Parents say nonverbal Middletown kindergartener with autism abused in school

A group of parents and advocates in the Middletown school district held a news conference Wednesday demanding better transparency after a girl with autism was allegedly abused by an aide during an incident in class.

Blaise Gomez

Oct 26, 2022, 9:47 PM

Updated 578 days ago

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A group of parents and advocates in the Middletown school district held a news conference Wednesday demanding better transparency after a little girl with autism was allegedly abused by an aide during an incident in class. 
Mia Williams, 5, is a kindergartener who is nonverbal and autistic.
“On Friday, Oct. 7, my husband and I were vaguely made aware of an incident involving physical misconduct against our daughter,” said Catherine Whaley-Williams. 
Catherine and her husband, Anthony, say Middletown administration told them their daughter was allegedly grabbed by the wrist and forcefully placed in a seat by an aide at Maple Hill Annex at Truman Moon during an incident in which a second special-needs child was dragged into a hallway. 
Since then, Mia’s parents say there’s been no transparency about what allegedly happened - adding they’ve been made to feel like their daughter doesn’t matter. 
The parents say their requests to meet with administration have gone unheard, along with their requests for copies of reports and a safety plan for their daughter – who has yet to return to school. 
Middletown Superintendent Amy Creeden says her office worked tirelessly on the investigation and that the aide involved is no longer in school.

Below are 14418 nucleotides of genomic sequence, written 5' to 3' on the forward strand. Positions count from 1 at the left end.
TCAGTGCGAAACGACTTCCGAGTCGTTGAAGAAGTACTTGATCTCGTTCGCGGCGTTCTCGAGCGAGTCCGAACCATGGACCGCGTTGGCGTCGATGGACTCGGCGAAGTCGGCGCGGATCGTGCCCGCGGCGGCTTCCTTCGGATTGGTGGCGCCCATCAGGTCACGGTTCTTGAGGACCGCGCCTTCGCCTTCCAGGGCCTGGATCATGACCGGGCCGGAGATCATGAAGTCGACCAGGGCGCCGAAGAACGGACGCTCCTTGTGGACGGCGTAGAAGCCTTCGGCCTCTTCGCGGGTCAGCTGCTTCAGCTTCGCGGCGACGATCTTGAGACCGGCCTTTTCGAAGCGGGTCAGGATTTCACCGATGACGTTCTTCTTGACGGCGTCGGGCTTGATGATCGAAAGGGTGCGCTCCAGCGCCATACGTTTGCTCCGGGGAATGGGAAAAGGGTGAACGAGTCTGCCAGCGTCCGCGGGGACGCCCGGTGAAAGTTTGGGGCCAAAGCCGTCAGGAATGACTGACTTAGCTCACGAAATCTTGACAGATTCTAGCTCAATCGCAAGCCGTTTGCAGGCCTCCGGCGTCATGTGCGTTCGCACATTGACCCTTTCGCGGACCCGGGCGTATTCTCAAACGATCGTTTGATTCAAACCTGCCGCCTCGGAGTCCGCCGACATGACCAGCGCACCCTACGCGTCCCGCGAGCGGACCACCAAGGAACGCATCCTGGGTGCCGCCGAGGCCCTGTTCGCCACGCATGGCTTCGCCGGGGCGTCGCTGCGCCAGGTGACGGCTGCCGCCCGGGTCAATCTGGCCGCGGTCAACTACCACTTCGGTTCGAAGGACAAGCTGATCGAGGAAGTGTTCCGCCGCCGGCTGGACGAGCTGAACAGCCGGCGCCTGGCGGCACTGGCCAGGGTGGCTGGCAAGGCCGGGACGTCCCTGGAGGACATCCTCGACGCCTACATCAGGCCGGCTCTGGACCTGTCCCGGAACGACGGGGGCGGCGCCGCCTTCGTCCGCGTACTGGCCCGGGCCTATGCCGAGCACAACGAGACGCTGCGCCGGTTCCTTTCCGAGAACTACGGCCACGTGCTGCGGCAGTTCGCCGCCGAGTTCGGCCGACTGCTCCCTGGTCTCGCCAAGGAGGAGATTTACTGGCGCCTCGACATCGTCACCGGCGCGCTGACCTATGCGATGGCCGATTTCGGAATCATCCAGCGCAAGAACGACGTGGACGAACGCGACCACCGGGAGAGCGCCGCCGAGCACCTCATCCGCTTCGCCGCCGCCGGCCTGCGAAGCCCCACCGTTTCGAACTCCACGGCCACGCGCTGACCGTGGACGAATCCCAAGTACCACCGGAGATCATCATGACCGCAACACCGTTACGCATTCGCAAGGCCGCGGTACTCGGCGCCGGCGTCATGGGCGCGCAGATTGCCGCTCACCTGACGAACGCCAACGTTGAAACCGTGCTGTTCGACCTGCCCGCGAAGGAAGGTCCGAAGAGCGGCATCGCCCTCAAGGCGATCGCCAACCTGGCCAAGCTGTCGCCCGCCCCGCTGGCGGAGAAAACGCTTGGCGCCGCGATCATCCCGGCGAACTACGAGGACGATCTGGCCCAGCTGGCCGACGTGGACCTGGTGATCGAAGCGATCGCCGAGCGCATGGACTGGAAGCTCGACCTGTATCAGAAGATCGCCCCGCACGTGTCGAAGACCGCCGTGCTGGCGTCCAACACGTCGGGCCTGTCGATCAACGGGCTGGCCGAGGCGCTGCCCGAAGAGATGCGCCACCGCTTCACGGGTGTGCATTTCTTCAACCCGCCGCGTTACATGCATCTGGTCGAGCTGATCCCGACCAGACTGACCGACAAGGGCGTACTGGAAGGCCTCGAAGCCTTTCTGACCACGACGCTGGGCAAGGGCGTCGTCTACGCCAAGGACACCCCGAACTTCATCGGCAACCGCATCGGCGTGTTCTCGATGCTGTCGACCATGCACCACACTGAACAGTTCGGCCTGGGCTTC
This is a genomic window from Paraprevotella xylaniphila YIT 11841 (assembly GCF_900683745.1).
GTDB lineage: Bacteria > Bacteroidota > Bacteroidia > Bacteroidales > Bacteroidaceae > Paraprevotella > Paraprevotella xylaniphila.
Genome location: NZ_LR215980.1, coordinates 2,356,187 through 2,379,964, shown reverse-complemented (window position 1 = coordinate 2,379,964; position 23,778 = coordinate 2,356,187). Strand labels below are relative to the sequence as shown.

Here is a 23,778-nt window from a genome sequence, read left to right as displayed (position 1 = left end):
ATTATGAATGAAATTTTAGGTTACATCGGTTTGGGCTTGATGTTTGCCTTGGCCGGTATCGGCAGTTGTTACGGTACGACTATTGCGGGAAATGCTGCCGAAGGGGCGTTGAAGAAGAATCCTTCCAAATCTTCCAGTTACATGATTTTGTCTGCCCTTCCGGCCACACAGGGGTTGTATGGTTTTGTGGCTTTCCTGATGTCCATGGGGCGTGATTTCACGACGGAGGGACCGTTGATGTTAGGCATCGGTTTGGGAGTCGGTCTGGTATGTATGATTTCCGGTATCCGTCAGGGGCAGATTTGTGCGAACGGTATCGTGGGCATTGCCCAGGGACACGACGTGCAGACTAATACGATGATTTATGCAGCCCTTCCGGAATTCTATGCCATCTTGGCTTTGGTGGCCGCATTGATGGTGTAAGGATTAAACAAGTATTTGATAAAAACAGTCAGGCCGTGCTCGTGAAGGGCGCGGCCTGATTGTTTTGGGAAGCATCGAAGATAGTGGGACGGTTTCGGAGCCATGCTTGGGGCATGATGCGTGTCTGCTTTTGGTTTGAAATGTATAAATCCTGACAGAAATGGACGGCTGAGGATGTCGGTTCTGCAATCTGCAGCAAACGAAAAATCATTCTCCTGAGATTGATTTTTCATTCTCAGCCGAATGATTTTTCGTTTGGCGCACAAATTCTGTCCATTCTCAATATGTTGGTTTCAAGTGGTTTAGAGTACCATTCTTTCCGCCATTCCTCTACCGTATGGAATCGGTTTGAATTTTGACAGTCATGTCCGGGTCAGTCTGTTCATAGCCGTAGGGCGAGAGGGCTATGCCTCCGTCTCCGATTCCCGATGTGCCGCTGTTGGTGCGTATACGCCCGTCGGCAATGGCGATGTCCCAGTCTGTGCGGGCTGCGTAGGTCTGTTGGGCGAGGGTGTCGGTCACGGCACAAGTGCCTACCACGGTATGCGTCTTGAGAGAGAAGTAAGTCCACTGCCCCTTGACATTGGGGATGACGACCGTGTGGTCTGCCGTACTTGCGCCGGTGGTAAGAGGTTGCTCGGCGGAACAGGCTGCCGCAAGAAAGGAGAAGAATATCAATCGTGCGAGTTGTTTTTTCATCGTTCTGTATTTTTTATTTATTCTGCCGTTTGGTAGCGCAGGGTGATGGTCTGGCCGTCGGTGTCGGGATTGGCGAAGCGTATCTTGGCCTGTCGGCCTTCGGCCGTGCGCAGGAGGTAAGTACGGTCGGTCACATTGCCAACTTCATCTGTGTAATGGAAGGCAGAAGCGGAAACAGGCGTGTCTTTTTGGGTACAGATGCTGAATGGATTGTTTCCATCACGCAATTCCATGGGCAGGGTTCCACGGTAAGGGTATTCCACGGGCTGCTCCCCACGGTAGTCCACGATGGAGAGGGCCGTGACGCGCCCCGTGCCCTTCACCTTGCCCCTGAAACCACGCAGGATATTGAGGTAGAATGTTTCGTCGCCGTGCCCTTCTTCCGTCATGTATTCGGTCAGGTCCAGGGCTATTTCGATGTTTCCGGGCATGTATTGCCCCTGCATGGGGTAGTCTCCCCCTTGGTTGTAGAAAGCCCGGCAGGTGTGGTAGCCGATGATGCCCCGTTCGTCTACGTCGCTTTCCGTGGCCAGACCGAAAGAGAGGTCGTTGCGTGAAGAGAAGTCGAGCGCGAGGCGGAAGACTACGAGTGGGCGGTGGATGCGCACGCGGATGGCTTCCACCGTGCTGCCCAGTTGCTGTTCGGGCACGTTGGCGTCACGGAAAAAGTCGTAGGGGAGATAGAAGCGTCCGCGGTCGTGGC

“We investigated the matter thoroughly, reported the allegations to the police and District Attorney and requested a criminal investigation,” said Creeden. “We have fulfilled all our duties in a manner consistent with our professional obligations to our valued school community."  
But Mia’s parents and advocates say that’s not enough. 
“The blatant disrespect of ignoring our pleas and our cries as parents has to stop,” said Nicole Vanterpool, a local parent who began advocating for children with special needs after an incident with her son on a Middletown district school bus last year. 
“For three days consecutively, he came home with blue lips. When I questioned the bus company, I was told, ‘Why didn’t he speak?' When I started my conversation with them, I explained my son was nonverbal.” 
Vanterpool says her son, who also has autism, displayed visible signs that the air conditioning on his bus was too cold for the 6-year-old and alleges no one noticed. 
The advocate says her experience was different then Ms. Williams’ and that her concerns were responded to.
The Middletown school district has not commented on Vanterpool’s allegations.
“We come here before the community today to share a call of action that our Middletown school district does better,” said Whaley-Willaims. “Do better with reporting incidents. Do better with informing parents of their rights. Do better with collaborating with parents.” 
Mia’s parents say they were told days later that the investigation into their daughter’s case found the allegations did not meet the state’s criteria for abuse.  
The Middletown school district has not confirmed the findings. 


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